I live near to the place where William the Conqueror from Normandy, in what is now France, landed in Britain in the year 1066. The 950th anniversary of the conflict which followed is being celebrated as I write this, in the town of Battle where the Battle of Hastings is thought to have taken place. In that battle, William and his Norman soldiers met with Harold, the last of the Anglo-Saxon kings, and Harold was killed. William then went on to take the throne of England and life in Britain was forever changed thereafter.
Today there’s a re-enactment of the fighting, using the wooden shields, steel swords and spears, as would have happened on that day in 1066. The difference is that today people won’t get killed, maimed, traumatised, and disfigured, as would have happened originally. Fighting in the time of the Norman conquest of Britain, as is true in many places in our world today, was vicious, violent, barbaric and generally horrible.
There have been similar conflicts more recently, still using barbaric methods, yet carried out in the name of Christ. For example, the crusades in the Middle Ages. Yet what a contrast to the Bible’s description of how we ‘wage war’ (2 Corinthians 10:3).
Paul describes the warfare as being against strongholds – those put up by our enemy the devil – and as being of an entirely different nature. Rather than using brute force, we have divine power on our side. When confronted with the enemy, as happens in our ministry, we’re assured that if we rely on God’s powerful weapons we shall not be overcome, however intimidating our opponent might seem. It’s part of his strategy to make us fearful, just as William the Conqueror put fear into the Anglo-Saxon army and ultimately defeated it. However, we’re told we’re more than conquerors through Jesus, and we’re divinely equipped for the task. So let us take heart in God’s provision for our task.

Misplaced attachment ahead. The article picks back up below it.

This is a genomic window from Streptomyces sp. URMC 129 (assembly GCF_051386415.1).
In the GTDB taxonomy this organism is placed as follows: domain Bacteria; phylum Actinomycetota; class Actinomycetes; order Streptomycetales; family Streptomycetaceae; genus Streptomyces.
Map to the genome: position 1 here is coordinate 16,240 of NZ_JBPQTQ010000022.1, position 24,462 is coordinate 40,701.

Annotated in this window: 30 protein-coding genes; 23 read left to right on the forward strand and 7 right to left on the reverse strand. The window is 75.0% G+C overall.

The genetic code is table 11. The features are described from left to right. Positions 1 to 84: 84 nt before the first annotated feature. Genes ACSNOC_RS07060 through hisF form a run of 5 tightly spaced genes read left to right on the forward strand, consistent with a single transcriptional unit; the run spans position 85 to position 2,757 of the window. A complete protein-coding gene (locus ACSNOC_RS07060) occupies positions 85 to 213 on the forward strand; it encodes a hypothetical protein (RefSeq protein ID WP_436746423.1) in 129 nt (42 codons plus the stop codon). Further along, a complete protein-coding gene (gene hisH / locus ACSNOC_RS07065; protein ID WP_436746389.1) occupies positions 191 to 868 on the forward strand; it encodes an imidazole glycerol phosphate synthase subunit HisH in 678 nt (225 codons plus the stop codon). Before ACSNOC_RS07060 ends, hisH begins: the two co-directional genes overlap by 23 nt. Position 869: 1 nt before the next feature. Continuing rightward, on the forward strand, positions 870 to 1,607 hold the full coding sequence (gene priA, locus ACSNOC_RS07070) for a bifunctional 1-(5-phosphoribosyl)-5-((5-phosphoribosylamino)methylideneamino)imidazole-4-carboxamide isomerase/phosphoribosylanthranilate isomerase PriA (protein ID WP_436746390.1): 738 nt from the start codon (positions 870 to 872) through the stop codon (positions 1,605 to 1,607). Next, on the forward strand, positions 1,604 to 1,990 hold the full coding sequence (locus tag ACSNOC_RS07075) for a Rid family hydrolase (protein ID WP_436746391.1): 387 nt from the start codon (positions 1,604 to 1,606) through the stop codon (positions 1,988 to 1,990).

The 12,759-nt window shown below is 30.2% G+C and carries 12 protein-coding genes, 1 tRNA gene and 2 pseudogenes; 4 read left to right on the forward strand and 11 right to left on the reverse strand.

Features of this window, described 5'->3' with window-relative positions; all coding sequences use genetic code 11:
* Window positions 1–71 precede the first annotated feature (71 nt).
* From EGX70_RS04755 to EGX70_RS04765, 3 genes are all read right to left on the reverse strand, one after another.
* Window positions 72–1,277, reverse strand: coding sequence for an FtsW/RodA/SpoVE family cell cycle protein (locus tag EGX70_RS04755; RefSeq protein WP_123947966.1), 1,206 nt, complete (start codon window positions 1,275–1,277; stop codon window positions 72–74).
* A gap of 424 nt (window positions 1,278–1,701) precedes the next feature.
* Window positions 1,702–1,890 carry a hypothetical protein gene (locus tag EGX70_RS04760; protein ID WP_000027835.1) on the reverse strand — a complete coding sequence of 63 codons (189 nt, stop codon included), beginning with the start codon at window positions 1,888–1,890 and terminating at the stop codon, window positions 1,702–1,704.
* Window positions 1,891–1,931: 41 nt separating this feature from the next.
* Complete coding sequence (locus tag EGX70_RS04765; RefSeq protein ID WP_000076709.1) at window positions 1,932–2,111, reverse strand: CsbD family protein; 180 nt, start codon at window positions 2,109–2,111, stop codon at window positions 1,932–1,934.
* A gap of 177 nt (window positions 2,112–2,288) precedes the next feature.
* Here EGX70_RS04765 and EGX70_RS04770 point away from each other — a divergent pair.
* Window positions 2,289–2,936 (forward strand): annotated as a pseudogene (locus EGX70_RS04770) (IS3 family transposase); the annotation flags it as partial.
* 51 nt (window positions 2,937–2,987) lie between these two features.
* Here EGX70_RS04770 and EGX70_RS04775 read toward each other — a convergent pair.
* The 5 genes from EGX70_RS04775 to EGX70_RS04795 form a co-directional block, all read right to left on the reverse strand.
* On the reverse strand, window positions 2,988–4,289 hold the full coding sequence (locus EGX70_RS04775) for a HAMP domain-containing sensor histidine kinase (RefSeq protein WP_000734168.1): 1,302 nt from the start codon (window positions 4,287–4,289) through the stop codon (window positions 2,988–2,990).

Whilst our local community, and visitors from all over the world, celebrate the Battle of Hastings, we join with billions more believers around this globe in celebrating the coming of the true conqueror, who has overcome death and sin, and leads us in the victory against the defeated enemy, equipping us with weapons of divine power. Hallelujah!
Prayer. Thank You, Jesus the Conqueror, who has dealt with our sin, not by force, but by sacrifice. Thank You that Yours is a lasting victory, which releases power for all who love, follow and serve You. To You alone belongs the honour and the glory. Amen.
"The weapons we fight with are not the weapons of this world"
2 Corinthians 10:4, NIV
John Berry has recently stepped down from the full time team at Ellel Glyndley Manor, where he has been involved for almost seven years, before which he pastored UK Baptist churches for 30 years. He continues on the Associate Ministry and Teaching teams at Glyndley Manor, where his wife Jennie continues on team. They have been married for nearly 43 years and have seven grandchildren. John is also an elder in a local church.
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